Glenn Youngkin may be riding a wave of “white backlash” all the way to the Virginia governor’s mansion, a leading polling expert in the state said, as the Republican led the former governor Terry McAuliffe into election day.
Asked why education was a key factor in Youngkin’s stronger-than-expected showing in a state recently dominated by Democrats, Larry Sabato of the Center for Politics at the University of Virginia said: “One of the candidates decided it was his ticket to the governor’s mansion and he may well be right.”
Speaking to MSNBC, Sabato pointed to the core of Youngkin’s appeal on education: a promise to ban critical race theory in schools. Critical race theory, or CRT, is an academic discipline that examines the ways in which racism operates in US laws and society. It is not taught in Virginia schools, regardless of Youngkin’s promise to ban it.
“The operative word is not critical,” Sabato said. “And it’s not theory. It’s race. What a shock, huh? Race. That is what matters. And that’s why it’s sticks.
“There’s a lot of, we can call it white backlash, white resistance, whatever you want to call it. It has to do with race. And so we live in a post-factual era … It doesn’t matter that [CRT] isn’t taught in Virginia schools. It’s this generalised attitude that whites are being put upon and we’ve got to do something about it. We being white voters.”
Though he has campaigned on an issue popular on the right, Youngkin has tried to achieve an appearance of distance from Donald Trump, the former president who lost Virginia to Joe Biden by 10 points. On Monday, a last day of frenetic campaigning, Youngkin did not participate in a Trump tele-rally staged on his behalf.
McAuliffe, a Clinton ally who was governor of Virginia from 2014 to 2018 – the state does not allow consecutive terms – has seen a lead evaporate. Defeat would sound alarm bells for national Democrats, particularly given a struggle to pass Biden’s spending bill and a bipartisan infrastructure deal which has seen his approval ratings fall to the lowest level of his presidency.
Cultural issues have dominated the Virginia race, with Youngkin also promising to give parents more control over how public schools handle gender and Covid-19, and McAuliffe vowing to protect voting rights and abortion access.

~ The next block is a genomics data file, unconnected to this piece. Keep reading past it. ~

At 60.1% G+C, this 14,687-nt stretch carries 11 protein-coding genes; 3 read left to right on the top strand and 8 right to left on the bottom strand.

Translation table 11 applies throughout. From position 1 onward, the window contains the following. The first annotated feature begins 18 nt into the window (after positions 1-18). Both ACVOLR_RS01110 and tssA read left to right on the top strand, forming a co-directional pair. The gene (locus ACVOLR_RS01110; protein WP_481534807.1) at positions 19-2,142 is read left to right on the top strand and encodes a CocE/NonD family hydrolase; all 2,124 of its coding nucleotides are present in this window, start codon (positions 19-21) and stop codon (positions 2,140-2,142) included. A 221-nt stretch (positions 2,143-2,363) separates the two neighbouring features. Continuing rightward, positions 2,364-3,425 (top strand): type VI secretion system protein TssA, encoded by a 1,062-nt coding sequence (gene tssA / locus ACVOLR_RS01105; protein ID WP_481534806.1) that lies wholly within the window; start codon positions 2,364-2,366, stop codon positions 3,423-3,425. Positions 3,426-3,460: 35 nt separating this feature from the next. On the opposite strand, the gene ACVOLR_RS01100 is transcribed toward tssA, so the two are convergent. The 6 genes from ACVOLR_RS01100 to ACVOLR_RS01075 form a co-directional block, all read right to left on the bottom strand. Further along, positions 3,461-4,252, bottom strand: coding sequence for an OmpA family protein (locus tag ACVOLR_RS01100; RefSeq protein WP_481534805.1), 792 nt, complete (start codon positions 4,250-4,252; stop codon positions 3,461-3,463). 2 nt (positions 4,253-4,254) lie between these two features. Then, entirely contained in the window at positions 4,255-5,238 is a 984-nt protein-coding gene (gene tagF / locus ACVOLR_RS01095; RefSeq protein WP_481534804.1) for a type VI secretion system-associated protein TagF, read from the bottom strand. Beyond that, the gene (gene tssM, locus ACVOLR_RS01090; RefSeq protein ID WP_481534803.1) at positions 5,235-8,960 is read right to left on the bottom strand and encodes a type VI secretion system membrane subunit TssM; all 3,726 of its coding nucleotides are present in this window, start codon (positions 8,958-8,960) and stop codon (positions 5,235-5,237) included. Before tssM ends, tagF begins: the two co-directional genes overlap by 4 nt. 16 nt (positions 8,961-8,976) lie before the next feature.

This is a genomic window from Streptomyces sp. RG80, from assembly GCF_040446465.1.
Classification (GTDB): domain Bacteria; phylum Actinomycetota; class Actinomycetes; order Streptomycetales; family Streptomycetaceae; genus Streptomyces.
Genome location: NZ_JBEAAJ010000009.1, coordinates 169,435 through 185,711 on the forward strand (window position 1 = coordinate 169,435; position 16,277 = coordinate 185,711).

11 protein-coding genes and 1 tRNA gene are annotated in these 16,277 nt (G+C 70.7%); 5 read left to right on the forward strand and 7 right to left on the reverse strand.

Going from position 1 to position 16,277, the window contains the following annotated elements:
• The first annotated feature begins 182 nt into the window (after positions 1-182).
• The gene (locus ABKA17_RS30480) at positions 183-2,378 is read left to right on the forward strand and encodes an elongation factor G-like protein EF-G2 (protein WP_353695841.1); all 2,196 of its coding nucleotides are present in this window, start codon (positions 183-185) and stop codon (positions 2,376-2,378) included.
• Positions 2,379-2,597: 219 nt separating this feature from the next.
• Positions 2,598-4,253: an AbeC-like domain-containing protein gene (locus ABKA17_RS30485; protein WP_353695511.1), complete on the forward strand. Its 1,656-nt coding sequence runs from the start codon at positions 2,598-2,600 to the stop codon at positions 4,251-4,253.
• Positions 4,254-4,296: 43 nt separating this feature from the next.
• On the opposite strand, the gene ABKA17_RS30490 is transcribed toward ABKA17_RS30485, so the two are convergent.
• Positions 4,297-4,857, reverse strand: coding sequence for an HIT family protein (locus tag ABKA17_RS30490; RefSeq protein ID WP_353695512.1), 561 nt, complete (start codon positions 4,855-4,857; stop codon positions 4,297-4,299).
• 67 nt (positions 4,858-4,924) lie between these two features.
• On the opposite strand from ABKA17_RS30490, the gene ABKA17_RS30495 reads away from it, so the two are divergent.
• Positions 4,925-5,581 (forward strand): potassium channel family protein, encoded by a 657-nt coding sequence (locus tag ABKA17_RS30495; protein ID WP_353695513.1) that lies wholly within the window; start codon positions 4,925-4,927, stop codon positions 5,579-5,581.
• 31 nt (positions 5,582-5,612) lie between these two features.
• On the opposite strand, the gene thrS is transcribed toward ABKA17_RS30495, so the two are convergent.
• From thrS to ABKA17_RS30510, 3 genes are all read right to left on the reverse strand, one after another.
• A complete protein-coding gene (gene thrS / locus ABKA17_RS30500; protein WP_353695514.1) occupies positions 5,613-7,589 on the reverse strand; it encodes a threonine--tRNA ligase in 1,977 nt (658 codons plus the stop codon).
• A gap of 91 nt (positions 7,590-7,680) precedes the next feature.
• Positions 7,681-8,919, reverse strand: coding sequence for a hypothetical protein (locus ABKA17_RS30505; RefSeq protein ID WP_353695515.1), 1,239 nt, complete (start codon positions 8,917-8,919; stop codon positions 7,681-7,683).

Polls showed Youngkin succeeding by appealing to independents alienated by Trump. His strategy could offer a road map for Republicans in the 2022 midterms, where control of Congress and the fate of Biden’s agenda will be at stake, without alienating hard-liners.
Youngkin, 54 and a former private equity executive, campaigned as an advocate for parents who want more say in their children’s education, capitalising on anger among conservatives who believe schools are overreaching in the name of diversity. Speaking in Richmond on Monday, he promised he would usher in “a Virginia where our government stops telling us what to do all the time”.
McAuliffe, 64, handed Youngkin a political gift when he said in a debate in September: “I don’t think parents should be telling schools what they should teach.”
He has also sought relentlessly to tie Youngkin to Trump, attacking him for hesitating to say whether Biden won the presidency legitimately. Youngkin acknowledged Biden’s victory but also called for an audit of Virginia voting machines, prompting Democrats to accuse him of validating Trump’s baseless election conspiracy theories.
Both Biden and Barack Obama campaigned for McAuliffe. Youngkin has mostly avoided discussion of Trump, who has not visited the state. In his tele-rally, the former president told voters Youngkin would protect suburbs and did not repeat his lies about voter fraud.
McAuliffe responded on Twitter, saying Trump was “pulling out all the stops to win this race because he knows Glenn will advance his Maga agenda here in Virginia. Tomorrow, Virginia will choose a better way”.
At final rallies, Youngkin attracted a larger crowd. In Fairfax, McAuliffe said: “Guess how Glenn Youngkin is finishing his campaign? He is doing an event with Donald Trump here in Virginia.” That was a lie.
In their final word on the campaign, Sabato’s team at UVA moved their prediction from “leans Democratic” to “leans Republican”.
“Our sense is that the race has been moving toward Youngkin,” Kyle Kondik and J Miles Coleman wrote, “in large part because of the political environment. McAuliffe’s Trump-centric campaign also just doesn’t seem as potent in a non-federal race with the former president no longer in the White House.”
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